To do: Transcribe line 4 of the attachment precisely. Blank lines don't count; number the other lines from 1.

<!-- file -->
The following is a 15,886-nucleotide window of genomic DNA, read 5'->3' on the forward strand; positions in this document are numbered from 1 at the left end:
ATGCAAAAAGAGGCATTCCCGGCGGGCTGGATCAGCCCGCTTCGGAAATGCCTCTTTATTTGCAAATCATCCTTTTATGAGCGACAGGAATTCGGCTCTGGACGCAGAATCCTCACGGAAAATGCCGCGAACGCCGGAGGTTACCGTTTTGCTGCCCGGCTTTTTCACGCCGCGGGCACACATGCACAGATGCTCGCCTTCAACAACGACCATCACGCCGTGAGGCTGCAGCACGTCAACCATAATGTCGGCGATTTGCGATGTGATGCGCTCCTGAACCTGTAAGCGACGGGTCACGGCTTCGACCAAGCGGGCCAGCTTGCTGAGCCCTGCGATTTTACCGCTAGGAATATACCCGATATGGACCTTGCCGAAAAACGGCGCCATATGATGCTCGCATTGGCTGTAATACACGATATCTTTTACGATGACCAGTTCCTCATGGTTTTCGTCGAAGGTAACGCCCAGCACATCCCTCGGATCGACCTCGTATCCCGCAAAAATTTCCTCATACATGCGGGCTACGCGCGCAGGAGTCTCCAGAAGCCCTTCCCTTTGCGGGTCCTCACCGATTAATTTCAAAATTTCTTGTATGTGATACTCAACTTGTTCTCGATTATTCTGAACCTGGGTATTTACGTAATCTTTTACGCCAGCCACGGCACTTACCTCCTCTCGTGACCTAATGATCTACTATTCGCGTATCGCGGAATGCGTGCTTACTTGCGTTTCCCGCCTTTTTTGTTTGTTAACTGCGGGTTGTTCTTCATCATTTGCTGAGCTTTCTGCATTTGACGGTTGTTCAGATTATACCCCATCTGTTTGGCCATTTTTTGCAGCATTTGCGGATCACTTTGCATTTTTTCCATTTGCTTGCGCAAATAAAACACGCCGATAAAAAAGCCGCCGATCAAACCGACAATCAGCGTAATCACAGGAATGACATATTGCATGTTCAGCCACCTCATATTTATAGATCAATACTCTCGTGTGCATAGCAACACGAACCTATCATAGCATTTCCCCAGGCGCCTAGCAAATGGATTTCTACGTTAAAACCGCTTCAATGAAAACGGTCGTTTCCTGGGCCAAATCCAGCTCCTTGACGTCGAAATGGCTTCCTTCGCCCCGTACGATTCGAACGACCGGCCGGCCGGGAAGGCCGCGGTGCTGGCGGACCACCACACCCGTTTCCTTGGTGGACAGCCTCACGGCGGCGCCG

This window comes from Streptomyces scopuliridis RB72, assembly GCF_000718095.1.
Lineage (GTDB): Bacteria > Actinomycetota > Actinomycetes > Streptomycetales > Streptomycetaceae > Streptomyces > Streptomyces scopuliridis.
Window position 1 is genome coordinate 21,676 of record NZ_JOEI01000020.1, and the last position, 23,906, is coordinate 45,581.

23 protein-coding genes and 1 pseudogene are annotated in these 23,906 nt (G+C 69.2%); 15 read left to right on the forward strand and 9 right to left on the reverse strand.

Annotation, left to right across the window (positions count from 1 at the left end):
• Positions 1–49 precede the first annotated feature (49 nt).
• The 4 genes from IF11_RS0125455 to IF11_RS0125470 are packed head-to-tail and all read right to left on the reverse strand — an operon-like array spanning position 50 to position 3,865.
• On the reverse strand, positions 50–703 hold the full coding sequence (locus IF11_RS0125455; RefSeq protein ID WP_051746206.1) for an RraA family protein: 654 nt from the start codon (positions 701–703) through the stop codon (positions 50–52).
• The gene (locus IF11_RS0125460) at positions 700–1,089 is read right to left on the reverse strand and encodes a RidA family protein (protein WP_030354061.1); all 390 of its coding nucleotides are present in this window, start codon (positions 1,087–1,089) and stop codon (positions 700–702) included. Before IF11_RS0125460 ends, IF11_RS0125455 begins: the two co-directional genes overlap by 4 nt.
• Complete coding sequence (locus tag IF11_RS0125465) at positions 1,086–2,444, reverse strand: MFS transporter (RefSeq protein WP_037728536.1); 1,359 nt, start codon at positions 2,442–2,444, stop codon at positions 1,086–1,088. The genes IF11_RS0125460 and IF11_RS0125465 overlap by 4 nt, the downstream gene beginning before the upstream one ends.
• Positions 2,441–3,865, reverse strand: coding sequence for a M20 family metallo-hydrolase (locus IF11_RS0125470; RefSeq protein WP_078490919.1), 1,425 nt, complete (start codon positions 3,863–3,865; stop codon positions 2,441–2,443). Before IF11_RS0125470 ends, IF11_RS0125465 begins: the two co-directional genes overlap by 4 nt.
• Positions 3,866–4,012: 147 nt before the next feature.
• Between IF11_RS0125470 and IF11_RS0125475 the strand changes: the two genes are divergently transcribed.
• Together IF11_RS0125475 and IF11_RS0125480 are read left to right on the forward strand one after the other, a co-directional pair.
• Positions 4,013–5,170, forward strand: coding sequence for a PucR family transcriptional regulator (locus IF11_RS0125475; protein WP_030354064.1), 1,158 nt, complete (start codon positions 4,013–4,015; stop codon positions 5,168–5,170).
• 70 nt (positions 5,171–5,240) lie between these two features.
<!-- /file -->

Lineage (GTDB): Bacteria > Actinomycetota > Actinomycetes > Streptomycetales > Streptomycetaceae > Streptomyces > Streptomyces scopuliridis.